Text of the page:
Nike Inc.’s controversial ad campaign starring Colin Kaepernick debuted three days after the end of the company’s first quarter, but that didn’t stop executives from discussing the impact of the campaign during a first-quarter earnings call.
“We feel very good and proud of the work that we’re doing,” Chief Executive Mark Parker said. His comments were some of his first public remarks on the campaign, and he didn’t mention Kaepernick by name. “It’s driving a real uptick in traffic and engagement, both socially and commercially.”
Nike reported mixed results Tuesday, and shares dropped as much as 4.6 percent in after-hours trading. The company fell short of consensus estimates on gross margin and some overseas revenue, while overall revenue posted double-digit growth to $9.9 billion. North American sales, which had stalled in recent years, grew 6 percent to $4.14 billion.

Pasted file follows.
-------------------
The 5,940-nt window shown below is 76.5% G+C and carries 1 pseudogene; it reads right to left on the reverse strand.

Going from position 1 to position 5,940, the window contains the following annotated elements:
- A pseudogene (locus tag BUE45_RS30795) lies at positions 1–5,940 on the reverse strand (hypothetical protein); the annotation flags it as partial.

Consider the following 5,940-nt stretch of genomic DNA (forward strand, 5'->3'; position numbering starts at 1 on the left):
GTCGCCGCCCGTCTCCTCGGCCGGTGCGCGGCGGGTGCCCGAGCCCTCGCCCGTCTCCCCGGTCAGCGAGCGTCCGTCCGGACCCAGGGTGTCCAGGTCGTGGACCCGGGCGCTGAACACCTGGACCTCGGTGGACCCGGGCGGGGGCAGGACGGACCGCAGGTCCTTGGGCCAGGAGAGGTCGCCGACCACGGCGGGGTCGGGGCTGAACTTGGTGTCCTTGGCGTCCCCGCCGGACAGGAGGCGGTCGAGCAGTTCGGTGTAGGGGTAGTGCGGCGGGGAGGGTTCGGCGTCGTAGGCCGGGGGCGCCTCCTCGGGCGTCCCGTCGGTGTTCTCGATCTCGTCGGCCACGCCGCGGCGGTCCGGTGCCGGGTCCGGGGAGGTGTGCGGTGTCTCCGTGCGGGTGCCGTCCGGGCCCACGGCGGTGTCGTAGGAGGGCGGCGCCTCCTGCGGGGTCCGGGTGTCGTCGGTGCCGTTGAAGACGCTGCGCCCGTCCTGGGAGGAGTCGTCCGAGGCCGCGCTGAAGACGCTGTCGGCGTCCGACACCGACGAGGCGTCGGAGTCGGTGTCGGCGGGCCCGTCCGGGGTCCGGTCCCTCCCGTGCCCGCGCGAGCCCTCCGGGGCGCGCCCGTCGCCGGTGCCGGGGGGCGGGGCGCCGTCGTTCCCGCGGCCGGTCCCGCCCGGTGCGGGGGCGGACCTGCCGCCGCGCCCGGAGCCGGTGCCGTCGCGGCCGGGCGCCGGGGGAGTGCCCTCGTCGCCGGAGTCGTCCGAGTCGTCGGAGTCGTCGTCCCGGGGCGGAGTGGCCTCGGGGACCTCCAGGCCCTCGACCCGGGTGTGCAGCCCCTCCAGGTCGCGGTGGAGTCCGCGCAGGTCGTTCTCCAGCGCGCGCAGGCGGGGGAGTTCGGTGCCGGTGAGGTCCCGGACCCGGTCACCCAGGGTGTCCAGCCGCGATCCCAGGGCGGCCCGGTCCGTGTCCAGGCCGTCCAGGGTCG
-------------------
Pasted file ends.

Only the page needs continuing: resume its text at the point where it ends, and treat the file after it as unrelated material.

Nike’s first quarter ended Aug. 31, so the underlying numbers don’t include any fallout from the Kaepernick advertisement, which went public on Sept. 3. Shares dipped following the ad’s release, but Nike quickly erased those losses. Last week shares traded at an all-time high $86.04.
The campaign drew wide praise from Wall Street analysts, who saw the the ad as a clever way to cater to Nike’s main U.S. customers — young, diverse city-dwellers who are more likely to agree with Kaepernick’s position on police brutality and racism in America.
Research from Edison Trends, which scans receipt data from more than 200 online retailers (including Nike.com) also suggests that the company’s online sales have been tracking ahead of last year in the new quarter.
The ad campaign also drew an outpouring of support, both from the professional athlete community and from other consumers. Actress Jenifer Lewis wore a Nike sweatshirt on the red carpet at the Emmy Awards and praised both Kaepernick and the company.
Kaepernick, 30, hasn’t played in the NFL since 2016. He’s currently suing the league for collusion.